It is important though, that when you’re doing your shadowboxing, you are performing each technique with the correct form.
When shadowboxing, it is better to slow everything down, take your time, and do each move perfectly.
“Practice makes permanent – but perfect practice makes perfect”
As you shadowbox, really visualize your opponent in front of you – and imagine what shots they are throwing at you, and how you’re responding to them.
Mix It Up
To get the best out of shadowboxing, try not to stay in one spot with your feet planted on the ground.
Move around, mix up your imagination of what shots are being thrown at you and your counter shots.
Visualize how you would react if it was all going wrong too – how you’d move your head, how you would move your feet, and how you would counter each of your opponent’s strikes.
By mixing up your shadowboxing, imagining yourself winning and defending – and not just aimlessly throwing punches and kicks into the air – you will begin to form habitual responses which you can use in real-life.
3. Practice Your Defense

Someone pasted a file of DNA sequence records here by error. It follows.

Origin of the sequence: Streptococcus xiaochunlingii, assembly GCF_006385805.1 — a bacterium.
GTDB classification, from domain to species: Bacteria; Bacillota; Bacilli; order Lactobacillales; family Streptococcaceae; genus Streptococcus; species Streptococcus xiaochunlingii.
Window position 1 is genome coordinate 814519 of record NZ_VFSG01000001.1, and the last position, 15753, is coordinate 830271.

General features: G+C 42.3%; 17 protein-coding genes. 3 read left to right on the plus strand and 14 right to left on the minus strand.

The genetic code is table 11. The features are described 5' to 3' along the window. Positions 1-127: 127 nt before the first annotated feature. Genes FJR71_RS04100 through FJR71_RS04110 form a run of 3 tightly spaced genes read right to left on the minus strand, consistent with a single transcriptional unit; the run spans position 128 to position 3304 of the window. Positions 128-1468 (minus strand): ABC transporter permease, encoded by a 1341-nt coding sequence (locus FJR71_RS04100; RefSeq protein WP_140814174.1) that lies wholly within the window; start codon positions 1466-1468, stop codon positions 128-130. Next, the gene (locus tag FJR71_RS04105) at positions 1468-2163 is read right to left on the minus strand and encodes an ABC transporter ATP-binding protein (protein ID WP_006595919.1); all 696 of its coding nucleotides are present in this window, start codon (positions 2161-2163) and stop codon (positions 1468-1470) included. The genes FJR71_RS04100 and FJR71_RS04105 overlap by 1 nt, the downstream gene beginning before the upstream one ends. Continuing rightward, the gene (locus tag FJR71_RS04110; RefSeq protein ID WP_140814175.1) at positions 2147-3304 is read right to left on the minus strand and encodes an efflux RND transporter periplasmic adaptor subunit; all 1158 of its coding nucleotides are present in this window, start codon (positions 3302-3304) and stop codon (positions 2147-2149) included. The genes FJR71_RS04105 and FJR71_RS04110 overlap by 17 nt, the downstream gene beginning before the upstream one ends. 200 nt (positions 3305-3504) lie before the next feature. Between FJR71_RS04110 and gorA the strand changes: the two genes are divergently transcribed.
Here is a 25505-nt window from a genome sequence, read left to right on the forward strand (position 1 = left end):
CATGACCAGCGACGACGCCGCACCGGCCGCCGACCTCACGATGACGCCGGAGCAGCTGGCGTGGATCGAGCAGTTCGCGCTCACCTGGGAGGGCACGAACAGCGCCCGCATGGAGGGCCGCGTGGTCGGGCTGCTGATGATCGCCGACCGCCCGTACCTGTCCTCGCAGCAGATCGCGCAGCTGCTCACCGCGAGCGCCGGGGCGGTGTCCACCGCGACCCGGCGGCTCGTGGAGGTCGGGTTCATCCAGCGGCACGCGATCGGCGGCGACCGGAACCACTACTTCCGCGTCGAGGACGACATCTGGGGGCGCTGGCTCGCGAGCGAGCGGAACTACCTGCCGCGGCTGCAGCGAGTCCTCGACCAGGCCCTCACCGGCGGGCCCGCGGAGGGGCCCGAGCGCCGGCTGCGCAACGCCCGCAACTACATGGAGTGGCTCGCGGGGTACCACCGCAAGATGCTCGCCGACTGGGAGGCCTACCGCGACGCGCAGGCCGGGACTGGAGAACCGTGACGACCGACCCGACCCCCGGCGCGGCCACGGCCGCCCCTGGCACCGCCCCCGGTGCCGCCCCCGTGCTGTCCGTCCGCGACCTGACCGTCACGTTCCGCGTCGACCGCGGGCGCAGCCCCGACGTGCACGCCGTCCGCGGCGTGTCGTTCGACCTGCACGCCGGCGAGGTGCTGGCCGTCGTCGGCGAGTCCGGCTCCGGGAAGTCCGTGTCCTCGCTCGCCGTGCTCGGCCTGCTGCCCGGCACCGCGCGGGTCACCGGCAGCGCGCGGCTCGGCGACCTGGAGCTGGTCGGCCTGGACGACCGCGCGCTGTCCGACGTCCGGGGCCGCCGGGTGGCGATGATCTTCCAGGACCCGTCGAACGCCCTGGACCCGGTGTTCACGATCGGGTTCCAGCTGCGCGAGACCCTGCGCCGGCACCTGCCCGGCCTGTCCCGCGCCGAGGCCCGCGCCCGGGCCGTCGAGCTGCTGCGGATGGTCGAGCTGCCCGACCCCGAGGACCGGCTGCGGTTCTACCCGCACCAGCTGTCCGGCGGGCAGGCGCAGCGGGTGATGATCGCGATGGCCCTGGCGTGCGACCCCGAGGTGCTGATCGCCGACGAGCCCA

There are many different types of defensive techniques in Muay Thai – for example, defending against punches, knees, elbows or kicks.
Some will require you to practice with your training partner, others you will be able to practice by yourself in your shadow boxing to improve your responsive reflexes.
Practice Punch & Elbow Defense
Punch and elbow defense can be practiced both with your training partner in your touch spar drilling, or by yourself in your shadow boxing.
Either way, practicing your punch and elbow defense will help improve your Muay Thai.
Muay Thai punch and elbow defense can be split into three main categories:
- Block/ guard with your hands up
- Slip the shot
Have your training partner throw their punches and elbows at about 40-50% power, and practice defending with your hands up to form a solid guard.
Try to notice where you’re leaving openings for your partner’s shots to sneak through – and close those gaps.
This sort of practice will also help give you confidence in your guard.
Practice the Slip
This can be done both with your training partner, and without.
Have your training partner throw straight punches straight down the centre line towards your head.
While still keeping your hands up to protect your chin – practice moving your head off of the centre line and just out of the way of the shot.
Mix it up with both the jab and the straight cross.